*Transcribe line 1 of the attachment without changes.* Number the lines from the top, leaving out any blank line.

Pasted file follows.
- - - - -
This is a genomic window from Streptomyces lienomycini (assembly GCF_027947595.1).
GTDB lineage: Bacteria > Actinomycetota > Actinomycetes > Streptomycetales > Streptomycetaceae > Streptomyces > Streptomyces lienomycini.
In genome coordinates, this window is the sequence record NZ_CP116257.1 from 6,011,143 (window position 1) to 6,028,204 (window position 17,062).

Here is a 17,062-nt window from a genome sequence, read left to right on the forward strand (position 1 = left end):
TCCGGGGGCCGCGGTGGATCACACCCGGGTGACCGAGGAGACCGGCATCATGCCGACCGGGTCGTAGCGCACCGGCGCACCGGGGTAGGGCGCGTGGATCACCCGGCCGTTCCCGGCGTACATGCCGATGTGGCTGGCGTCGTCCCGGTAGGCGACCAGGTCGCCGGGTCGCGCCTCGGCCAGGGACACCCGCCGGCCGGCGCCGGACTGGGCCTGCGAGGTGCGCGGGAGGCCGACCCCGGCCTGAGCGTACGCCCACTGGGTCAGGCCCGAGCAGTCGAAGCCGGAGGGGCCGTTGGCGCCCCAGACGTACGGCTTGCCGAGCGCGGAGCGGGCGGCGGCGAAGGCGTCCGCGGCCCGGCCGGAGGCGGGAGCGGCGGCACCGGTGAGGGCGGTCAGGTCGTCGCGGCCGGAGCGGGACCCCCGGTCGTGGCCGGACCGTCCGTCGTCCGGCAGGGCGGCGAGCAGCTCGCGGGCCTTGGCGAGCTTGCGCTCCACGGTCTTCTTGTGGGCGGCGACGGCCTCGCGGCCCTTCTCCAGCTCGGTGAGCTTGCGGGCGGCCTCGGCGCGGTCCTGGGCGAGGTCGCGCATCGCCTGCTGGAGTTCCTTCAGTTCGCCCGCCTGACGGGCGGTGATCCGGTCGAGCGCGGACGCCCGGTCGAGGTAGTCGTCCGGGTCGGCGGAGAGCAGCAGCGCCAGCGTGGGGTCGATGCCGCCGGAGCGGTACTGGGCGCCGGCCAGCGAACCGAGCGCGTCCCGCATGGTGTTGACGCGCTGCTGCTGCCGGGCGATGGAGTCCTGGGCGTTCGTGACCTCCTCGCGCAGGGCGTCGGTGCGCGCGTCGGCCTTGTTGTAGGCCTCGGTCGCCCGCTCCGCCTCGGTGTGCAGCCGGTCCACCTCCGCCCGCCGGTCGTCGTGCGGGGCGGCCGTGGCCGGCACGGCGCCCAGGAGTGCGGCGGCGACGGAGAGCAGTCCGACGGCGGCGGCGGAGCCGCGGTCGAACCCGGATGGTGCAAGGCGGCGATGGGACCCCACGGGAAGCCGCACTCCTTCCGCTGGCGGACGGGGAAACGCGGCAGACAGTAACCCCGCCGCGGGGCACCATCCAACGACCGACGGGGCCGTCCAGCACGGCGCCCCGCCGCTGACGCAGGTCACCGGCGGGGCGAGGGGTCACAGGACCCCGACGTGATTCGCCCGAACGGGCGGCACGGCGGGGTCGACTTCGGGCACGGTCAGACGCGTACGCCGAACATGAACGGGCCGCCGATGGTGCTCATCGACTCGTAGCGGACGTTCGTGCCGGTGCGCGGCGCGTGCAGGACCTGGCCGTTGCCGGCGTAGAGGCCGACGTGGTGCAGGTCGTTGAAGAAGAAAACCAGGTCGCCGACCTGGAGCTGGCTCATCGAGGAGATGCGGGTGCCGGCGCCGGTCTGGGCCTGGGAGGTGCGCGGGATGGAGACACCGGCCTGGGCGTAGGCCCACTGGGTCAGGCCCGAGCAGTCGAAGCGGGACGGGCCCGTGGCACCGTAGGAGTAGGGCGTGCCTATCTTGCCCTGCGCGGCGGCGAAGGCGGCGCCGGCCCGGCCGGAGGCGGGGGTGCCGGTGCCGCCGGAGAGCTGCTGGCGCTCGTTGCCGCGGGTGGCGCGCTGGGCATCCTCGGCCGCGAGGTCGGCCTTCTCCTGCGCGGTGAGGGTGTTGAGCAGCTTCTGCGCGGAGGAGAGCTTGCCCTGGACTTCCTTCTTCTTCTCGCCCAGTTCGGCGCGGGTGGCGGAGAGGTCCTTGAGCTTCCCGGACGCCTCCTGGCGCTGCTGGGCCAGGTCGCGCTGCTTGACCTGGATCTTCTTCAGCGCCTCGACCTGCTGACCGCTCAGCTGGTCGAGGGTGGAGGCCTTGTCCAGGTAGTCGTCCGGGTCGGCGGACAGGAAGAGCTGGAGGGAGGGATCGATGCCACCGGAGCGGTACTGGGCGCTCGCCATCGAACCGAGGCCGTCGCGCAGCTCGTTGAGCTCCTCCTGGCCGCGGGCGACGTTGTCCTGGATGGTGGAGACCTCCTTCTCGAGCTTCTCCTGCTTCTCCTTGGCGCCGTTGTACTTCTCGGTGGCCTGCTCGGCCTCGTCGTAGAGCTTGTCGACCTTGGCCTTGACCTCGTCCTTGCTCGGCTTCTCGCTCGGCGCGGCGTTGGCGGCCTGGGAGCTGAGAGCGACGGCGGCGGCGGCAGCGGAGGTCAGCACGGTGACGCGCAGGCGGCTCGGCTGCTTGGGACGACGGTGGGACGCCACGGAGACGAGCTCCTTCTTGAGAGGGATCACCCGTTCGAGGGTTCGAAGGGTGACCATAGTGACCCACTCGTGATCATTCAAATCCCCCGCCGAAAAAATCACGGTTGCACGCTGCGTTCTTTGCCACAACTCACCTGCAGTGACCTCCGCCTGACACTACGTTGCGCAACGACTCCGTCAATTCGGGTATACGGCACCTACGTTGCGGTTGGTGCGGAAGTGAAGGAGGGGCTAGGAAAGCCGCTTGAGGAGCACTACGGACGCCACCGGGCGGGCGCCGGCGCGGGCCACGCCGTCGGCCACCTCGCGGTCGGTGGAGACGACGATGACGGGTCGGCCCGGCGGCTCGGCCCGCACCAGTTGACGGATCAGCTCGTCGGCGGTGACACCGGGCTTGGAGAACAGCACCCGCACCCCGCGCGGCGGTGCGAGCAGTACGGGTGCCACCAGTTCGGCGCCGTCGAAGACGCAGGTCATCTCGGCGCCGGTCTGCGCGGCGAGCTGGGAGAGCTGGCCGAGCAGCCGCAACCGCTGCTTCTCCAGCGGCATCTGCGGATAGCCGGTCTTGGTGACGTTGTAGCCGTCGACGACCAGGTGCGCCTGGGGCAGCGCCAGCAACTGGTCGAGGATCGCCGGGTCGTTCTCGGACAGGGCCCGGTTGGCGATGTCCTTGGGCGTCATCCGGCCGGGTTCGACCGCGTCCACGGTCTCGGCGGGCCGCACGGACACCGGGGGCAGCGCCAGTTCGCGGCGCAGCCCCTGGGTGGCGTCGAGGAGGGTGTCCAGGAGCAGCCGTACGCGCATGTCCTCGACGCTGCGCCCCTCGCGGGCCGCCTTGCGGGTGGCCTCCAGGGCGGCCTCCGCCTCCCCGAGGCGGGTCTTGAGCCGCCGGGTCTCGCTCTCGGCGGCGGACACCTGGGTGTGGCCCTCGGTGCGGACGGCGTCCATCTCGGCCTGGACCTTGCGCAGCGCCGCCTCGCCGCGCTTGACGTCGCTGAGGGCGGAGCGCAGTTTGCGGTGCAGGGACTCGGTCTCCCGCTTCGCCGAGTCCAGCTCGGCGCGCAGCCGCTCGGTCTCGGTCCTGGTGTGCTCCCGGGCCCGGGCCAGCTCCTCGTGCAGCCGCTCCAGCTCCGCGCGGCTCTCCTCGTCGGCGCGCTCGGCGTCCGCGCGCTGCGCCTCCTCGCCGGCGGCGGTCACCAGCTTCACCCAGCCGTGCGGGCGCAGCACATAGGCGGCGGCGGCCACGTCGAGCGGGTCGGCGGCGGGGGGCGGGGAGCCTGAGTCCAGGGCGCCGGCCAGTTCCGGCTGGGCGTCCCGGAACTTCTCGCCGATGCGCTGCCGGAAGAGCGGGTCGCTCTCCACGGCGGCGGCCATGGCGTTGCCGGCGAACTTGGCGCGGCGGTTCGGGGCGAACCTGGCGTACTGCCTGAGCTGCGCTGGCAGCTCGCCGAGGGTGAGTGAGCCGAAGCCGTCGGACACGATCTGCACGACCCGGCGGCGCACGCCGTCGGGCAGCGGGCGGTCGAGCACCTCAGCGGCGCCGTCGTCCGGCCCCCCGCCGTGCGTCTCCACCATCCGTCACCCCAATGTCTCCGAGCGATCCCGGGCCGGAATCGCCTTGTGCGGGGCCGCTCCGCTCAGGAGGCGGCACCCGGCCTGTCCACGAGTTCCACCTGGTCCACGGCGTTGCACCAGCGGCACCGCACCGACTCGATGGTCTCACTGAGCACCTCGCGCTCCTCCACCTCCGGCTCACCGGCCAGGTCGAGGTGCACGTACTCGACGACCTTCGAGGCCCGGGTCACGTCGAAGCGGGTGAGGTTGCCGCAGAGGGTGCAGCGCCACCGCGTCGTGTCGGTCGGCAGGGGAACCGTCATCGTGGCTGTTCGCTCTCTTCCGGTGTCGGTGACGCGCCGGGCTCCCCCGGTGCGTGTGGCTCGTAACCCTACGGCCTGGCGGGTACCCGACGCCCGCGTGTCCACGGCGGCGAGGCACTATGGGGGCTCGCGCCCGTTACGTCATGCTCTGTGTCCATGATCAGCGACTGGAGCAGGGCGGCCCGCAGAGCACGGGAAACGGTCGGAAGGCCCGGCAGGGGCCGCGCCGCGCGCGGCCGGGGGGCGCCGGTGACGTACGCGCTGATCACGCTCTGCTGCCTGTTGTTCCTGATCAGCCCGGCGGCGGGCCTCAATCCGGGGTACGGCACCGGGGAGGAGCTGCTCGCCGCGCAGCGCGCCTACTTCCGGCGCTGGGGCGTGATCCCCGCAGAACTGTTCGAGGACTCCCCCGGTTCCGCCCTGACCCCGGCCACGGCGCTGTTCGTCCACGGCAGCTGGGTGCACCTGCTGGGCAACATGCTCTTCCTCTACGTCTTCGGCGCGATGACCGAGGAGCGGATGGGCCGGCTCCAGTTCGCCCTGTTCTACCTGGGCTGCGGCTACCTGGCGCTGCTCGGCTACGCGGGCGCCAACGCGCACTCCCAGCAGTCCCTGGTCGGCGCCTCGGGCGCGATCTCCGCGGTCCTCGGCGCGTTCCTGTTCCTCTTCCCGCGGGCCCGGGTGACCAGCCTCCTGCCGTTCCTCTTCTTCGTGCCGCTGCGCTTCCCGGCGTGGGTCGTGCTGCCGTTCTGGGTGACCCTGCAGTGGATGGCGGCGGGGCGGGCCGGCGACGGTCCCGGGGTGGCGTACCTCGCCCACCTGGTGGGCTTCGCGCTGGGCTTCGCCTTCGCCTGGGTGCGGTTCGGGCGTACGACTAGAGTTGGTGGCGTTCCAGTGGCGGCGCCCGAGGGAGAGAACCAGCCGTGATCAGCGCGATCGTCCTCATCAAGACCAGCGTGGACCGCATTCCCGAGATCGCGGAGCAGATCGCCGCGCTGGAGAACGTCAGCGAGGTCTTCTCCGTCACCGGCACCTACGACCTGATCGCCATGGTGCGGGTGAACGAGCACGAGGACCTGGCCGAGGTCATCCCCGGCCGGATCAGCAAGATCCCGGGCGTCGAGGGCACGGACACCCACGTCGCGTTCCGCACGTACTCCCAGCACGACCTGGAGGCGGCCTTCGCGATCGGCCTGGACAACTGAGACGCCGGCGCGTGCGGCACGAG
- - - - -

This is a genomic window from Streptomyces lienomycini (assembly GCF_027947595.1).